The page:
Johannesburg - There was a worsening in rental payment trends in the residential market in the fourth quarter of last year.
Credit bureau TPN described this as “a worrisome change in tenant payment behaviour for the first time in nearly three years”.
TPN’s latest rental payment monitor said this reversal was a sudden change for landlords and property managers who had been enjoying an unusually long period of improving rental payments. This culminated in 86 percent of tenants deemed to be in good standing in the second and third quarters of last year.
Although the bureau said this figure slipped only slightly to 85 percent in the fourth quarter and 72 percent of tenants remained in the “paid on time” category, the deterioration was reflected in the movement of tenants who “paid late” to the “partially paid” segment.
The percentage of tenants who “paid late” declined to 15 percent in the fourth quarter from 17 percent in the previous quarter, while the percentage who made only a “partial payment” was at 12 percent in the fourth and third quarter last year after being at 10 percent in the first quarter.
TPN said this highlighted a growing multitude of over-indebted consumers who were unable to make full and timeous payments on credit and monthly living expenses. “The decline might be slight but nonetheless could be seen as an early warning sign of trouble ahead,” it said.
The bureau said landlords and property managers had been treated to three years of good and improving tenant behaviour but they had now seen the first decline in behaviour.
“A brief look into 2014 raises warning flags, of which the first was an unexpected increase in interest rates. Although this may not have an immediate or direct bearing on the rental amount paid, it does impact on tenants’ overall financial budgets, resulting in deteriorating rent collection.”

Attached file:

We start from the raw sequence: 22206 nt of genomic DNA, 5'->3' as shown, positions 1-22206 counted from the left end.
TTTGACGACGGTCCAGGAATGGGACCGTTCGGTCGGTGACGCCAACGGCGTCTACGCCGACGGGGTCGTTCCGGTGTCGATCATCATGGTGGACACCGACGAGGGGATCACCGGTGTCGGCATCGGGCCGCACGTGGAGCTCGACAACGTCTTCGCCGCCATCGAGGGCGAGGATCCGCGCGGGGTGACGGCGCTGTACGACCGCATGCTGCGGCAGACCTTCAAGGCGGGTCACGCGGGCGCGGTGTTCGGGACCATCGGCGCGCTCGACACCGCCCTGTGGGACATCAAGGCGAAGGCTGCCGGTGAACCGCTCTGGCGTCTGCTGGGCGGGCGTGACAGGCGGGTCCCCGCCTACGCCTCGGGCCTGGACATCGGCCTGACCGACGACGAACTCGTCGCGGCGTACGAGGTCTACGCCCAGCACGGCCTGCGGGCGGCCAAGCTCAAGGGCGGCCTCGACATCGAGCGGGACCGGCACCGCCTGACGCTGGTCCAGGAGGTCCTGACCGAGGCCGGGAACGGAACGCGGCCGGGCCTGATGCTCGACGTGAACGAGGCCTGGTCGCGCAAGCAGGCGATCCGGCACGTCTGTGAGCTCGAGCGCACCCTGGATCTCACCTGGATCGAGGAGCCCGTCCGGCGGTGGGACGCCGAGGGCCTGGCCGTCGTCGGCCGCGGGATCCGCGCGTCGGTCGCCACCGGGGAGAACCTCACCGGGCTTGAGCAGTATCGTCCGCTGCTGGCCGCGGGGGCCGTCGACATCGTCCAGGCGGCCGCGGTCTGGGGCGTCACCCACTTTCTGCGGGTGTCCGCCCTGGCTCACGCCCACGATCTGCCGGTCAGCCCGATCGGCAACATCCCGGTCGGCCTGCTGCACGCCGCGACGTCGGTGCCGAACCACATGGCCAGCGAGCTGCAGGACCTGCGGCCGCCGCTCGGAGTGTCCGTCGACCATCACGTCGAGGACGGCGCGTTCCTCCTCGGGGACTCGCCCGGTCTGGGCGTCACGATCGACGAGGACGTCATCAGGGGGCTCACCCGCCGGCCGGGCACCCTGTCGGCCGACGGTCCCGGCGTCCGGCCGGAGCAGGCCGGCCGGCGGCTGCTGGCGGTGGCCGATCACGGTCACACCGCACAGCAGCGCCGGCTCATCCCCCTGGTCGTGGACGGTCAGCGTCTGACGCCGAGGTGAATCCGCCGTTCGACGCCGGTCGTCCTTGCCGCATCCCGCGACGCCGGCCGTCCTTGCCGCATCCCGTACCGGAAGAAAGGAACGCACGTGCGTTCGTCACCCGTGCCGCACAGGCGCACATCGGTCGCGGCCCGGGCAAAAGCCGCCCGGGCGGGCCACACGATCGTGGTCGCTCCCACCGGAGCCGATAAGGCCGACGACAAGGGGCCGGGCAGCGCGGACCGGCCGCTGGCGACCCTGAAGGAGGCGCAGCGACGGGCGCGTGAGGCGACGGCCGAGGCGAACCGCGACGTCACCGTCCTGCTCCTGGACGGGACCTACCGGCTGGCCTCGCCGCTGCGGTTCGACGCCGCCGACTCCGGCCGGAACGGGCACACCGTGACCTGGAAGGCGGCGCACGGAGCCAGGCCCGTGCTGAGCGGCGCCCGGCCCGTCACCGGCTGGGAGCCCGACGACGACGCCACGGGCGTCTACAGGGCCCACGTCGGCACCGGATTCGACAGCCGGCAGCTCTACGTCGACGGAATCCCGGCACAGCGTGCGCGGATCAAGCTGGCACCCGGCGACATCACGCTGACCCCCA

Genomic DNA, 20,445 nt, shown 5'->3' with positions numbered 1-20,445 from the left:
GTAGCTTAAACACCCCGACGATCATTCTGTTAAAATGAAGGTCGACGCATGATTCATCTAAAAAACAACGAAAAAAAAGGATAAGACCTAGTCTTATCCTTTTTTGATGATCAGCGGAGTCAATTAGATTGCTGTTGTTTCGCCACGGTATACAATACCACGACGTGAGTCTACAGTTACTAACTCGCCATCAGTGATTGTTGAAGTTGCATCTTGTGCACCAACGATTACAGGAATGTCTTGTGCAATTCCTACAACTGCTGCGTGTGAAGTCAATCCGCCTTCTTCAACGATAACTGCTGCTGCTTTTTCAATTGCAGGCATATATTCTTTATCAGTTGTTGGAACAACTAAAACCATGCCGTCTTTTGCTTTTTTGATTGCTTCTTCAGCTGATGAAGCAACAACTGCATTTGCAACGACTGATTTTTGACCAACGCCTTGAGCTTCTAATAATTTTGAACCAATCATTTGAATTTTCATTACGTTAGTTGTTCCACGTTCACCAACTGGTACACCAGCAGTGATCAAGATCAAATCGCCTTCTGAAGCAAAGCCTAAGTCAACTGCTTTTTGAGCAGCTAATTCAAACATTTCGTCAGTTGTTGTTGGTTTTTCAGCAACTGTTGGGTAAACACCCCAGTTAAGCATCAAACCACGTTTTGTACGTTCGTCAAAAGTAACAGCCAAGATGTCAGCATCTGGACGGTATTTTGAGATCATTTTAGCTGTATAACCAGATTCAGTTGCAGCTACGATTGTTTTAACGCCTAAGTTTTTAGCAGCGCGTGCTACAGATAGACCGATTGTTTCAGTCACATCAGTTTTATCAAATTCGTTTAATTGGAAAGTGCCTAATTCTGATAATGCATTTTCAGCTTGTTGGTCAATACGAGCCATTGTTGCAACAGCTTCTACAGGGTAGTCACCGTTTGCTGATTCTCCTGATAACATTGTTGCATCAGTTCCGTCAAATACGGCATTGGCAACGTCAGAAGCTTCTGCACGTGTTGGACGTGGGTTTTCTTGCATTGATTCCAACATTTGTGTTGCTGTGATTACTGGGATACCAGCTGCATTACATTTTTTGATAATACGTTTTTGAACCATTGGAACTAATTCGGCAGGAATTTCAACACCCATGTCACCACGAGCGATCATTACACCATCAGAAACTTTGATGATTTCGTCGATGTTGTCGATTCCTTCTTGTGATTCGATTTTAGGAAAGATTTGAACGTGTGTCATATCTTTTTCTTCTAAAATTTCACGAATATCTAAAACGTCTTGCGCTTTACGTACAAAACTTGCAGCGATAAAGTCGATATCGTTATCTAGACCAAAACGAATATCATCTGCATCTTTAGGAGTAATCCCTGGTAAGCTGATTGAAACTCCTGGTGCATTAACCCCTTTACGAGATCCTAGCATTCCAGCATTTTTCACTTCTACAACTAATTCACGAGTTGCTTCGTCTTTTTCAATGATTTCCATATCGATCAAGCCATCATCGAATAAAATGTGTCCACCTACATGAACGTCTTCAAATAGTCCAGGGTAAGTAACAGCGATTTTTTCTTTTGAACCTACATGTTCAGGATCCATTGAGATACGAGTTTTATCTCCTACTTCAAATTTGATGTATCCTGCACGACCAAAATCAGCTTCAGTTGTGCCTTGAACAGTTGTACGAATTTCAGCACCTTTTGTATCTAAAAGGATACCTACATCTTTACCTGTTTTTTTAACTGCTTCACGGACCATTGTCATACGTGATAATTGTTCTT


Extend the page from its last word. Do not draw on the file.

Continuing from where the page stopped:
However, TPN said it was worth mentioning that “partially paid” tenants, although not categorised in the “in good standing” category, showed an effort to make some kind of payment for the month.
Tenants in the “did not pay” category increased to 7 percent from 6 percent in the third and second quarters, which was the lowest level for this category on record, it said.
Gauteng, KwaZulu-Natal and the Eastern Cape, three of the major rental provinces, experienced a deterioration in tenant payment behaviour, with only the Western Cape remaining flat. Gauteng and KwaZulu-Natal had a combined 56 percent of the country’s tenants. There was a 2 percentage point deterioration in tenants in good standing in Gauteng, to 84 percent, and 0.5 percentage point dip in KwaZulu-Natal.
TPN said the payment behaviour in all rental price brackets deteriorated in the fourth quarter, with the below R3 000 a month rental bracket performing worst.
In this bracket, 10 percent of tenants did not pay, with identical percentages making a partial payment and paying late.
TPN said it was monitoring the trend of tenants looking for more affordable properties.
It said 87 percent of tenants now rented for less than R7 000 a month compared with 85 percent of tenants in this bracket six months ago.
A similar shift was taking place at the lowest end of the market, where the percentage of tenants in this rental bracket had increased to 25 percent from 23 percent over the same period, it said.